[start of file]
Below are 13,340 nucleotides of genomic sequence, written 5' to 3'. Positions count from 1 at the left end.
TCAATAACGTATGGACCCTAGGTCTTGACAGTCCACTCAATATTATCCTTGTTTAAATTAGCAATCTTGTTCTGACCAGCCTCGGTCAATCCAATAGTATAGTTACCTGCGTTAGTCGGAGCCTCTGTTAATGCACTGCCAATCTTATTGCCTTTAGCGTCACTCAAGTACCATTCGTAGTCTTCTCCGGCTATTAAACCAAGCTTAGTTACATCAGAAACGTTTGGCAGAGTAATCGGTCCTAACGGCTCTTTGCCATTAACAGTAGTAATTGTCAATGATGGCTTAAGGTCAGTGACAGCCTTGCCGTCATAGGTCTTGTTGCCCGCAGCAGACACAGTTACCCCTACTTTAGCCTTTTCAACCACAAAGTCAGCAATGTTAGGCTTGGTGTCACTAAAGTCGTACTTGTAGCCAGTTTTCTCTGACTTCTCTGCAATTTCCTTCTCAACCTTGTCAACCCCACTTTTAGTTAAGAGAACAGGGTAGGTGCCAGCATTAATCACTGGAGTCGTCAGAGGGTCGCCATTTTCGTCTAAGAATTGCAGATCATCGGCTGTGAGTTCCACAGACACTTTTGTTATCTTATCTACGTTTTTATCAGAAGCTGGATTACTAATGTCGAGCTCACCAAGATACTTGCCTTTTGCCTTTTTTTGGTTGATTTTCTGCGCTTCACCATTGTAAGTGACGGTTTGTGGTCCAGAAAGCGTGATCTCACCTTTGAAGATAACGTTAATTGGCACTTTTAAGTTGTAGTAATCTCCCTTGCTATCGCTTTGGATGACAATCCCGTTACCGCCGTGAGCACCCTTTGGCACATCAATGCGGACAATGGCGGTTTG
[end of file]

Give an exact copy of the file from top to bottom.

Below are 13,340 nucleotides of genomic sequence, written 5' to 3'. Positions count from 1 at the left end.
TCAATAACGTATGGACCCTAGGTCTTGACAGTCCACTCAATATTATCCTTGTTTAAATTAGCAATCTTGTTCTGACCAGCCTCGGTCAATCCAATAGTATAGTTACCTGCGTTAGTCGGAGCCTCTGTTAATGCACTGCCAATCTTATTGCCTTTAGCGTCACTCAAGTACCATTCGTAGTCTTCTCCGGCTATTAAACCAAGCTTAGTTACATCAGAAACGTTTGGCAGAGTAATCGGTCCTAACGGCTCTTTGCCATTAACAGTAGTAATTGTCAATGATGGCTTAAGGTCAGTGACAGCCTTGCCGTCATAGGTCTTGTTGCCCGCAGCAGACACAGTTACCCCTACTTTAGCCTTTTCAACCACAAAGTCAGCAATGTTAGGCTTGGTGTCACTAAAGTCGTACTTGTAGCCAGTTTTCTCTGACTTCTCTGCAATTTCCTTCTCAACCTTGTCAACCCCACTTTTAGTTAAGAGAACAGGGTAGGTGCCAGCATTAATCACTGGAGTCGTCAGAGGGTCGCCATTTTCGTCTAAGAATTGCAGATCATCGGCTGTGAGTTCCACAGACACTTTTGTTATCTTATCTACGTTTTTATCAGAAGCTGGATTACTAATGTCGAGCTCACCAAGATACTTGCCTTTTGCCTTTTTTTGGTTGATTTTCTGCGCTTCACCATTGTAAGTGACGGTTTGTGGTCCAGAAAGCGTGATCTCACCTTTGAAGATAACGTTAATTGGCACTTTTAAGTTGTAGTAATCTCCCTTGCTATCGCTTTGGATGACAATCCCGTTACCGCCGTGAGCACCCTTTGGCACATCAATGCGGACAATGGCGGTTTG